Thanks again, Guys! Just bought the new strings. I may underestimate the importance of strings / tuning. Next: replace > setup > (luthier?)
So I just thought it was a "personal" issue and didn't want to comment on that, none of my business...
But you're very right, Man! And sorry Mr. Gwizdala for my mistake, although I'm sure you know 2 or 3 things about setting up a bass! ;)
I'll see if I can move the thread or have it moved by an admin/moderator...
Thanks again to you all!
Your ear is right on. Let's take your A string for an example. Open A is 55 Hz. A "true" or "natural" major 3rd C# would be 5/4 that frequency, or about 68.8 Hz. But an equally tempered third, as a bass or guitar at the 4th fret, is 55*2^(4/12), or @ 69.3 Hz, which is @ 13 cents sharper, or about 1/8 semitone sharper as you describe.
Now that doesn't ease my PITE (Pain In The Ear), no offense! ;).
Take my A string: the harmonic and fretted A on the 12th fret "match" perfectly (I have a good screwdriver and my ear, although not "perfect", seems to be just a bit better than my very cheap Korg tuner. Plus I hear interferences but the tuner doesn't AFAIK). Now, when I play an E on the 7th fret, I could expect it to "match" the perfectly tuned open E string, nope? And even if it were all in my bad ear/head, I wouldn't get interferences/waves, right?
Now perhaps I'm too much of a perfectionist and I should try to just get used to it? Quite frankly, I don't think I have a super-mega-outstanding-ear, but I often wonder how ppl who are supposed to have a good ear or even can hardly be suspected not to have a very good ear, can play an instrument that's obviously not tuned... I'm not saying "during a gig", I mean in the context of a clinic or a recorded video lesson!
As you said, wrong thirds especially "grate the ear". It's not the first time I notice that. With another bass, I have the same problem, to a lesser extent. Even the 2nds can hurt when played on different strings.
But perhaps my destiny is to play fretless? ;) At least, either it would be nicely out of tune --oh I love that "octave", or at least I could move my fingers until my ear gives me the "ok!".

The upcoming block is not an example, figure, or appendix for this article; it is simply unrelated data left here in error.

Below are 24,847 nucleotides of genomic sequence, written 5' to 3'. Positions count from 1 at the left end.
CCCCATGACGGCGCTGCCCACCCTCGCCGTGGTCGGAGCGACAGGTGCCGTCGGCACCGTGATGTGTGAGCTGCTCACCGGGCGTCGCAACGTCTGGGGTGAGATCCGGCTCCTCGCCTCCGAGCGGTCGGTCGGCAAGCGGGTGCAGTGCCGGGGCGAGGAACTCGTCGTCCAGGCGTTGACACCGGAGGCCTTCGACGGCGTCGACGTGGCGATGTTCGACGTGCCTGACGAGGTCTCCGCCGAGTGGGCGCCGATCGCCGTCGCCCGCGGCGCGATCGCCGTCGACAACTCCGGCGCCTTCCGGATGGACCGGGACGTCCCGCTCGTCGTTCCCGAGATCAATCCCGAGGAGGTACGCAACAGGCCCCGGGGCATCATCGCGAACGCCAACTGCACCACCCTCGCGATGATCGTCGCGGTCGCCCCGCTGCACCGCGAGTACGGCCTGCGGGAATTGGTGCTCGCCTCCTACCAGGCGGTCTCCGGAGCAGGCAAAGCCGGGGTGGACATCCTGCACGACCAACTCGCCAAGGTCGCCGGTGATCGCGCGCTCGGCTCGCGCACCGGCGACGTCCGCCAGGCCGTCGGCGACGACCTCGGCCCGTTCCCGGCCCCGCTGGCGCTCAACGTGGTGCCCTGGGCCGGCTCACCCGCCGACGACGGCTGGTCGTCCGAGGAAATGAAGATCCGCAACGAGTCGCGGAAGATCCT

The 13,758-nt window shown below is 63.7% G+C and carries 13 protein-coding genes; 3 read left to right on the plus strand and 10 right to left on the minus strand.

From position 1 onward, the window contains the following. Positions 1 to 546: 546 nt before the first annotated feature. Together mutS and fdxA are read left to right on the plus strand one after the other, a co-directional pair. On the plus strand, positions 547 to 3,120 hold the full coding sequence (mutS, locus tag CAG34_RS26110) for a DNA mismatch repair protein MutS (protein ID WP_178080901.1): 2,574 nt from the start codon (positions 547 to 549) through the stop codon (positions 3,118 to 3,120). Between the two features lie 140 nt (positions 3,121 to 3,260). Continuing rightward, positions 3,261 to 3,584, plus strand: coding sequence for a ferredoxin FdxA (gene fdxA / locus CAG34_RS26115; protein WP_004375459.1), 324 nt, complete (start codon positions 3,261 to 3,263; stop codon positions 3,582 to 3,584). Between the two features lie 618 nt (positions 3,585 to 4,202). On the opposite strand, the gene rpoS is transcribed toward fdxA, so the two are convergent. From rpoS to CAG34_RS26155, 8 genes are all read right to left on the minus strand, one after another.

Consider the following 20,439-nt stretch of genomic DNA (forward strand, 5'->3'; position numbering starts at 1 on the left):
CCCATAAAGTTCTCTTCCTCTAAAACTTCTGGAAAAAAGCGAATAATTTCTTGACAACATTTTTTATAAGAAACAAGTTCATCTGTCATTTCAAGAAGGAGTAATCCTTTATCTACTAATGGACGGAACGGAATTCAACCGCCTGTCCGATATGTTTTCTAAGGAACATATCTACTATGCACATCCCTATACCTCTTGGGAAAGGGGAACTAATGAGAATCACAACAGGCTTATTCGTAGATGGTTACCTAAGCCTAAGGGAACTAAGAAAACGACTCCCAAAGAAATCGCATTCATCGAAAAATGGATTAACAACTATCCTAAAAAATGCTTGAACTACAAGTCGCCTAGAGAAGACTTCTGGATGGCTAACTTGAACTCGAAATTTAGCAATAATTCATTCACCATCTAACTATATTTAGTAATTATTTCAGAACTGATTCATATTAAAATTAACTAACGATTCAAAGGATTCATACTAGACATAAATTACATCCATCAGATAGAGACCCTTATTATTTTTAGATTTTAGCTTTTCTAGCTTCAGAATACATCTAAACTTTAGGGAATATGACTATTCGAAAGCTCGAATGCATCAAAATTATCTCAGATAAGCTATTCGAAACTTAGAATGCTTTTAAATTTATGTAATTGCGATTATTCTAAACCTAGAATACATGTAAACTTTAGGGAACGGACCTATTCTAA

All that being said, my problem seems to be partly solved with new strings, and that's still a bit of a mystery to me. I know next to nothing about strings and very very little about gear in general. I don't get why a used string, although it sounds like s., seems to be still tunable when played open and on the 12th fret and sound out of tune in the middle of the neck! Beyond my understanding/knowledge/intelligence/whatever. ;)
Anyway, thanks again, Sir!
PS: appointment taken w/ "my" luthier --"my" because I see him twice in a decade or so... plus he's not mine ;)
Thanks again for your support and a quick update: this little babe now sounds like the kind of JB I love! It's perfectly set up and perfectly tuned!
When I took it to the luthier, it was nearly "perfect" already. So I'm crap at gear but perhaps not totally at setting up a bass --or I'm a lucky b.! ;).
Anyway, the good man told me it was a VERY good buy (phew!) and adjusted the nut slots depth to my liking for the very reasonable price of $0.00 and the smile that goes with it.
End result: I don't think it's THE "best" JB ever, but it's my best bass ever! --> Happy bunny! ;)
Thanks again for your support & advice, Guys!
I always like a happy end. :D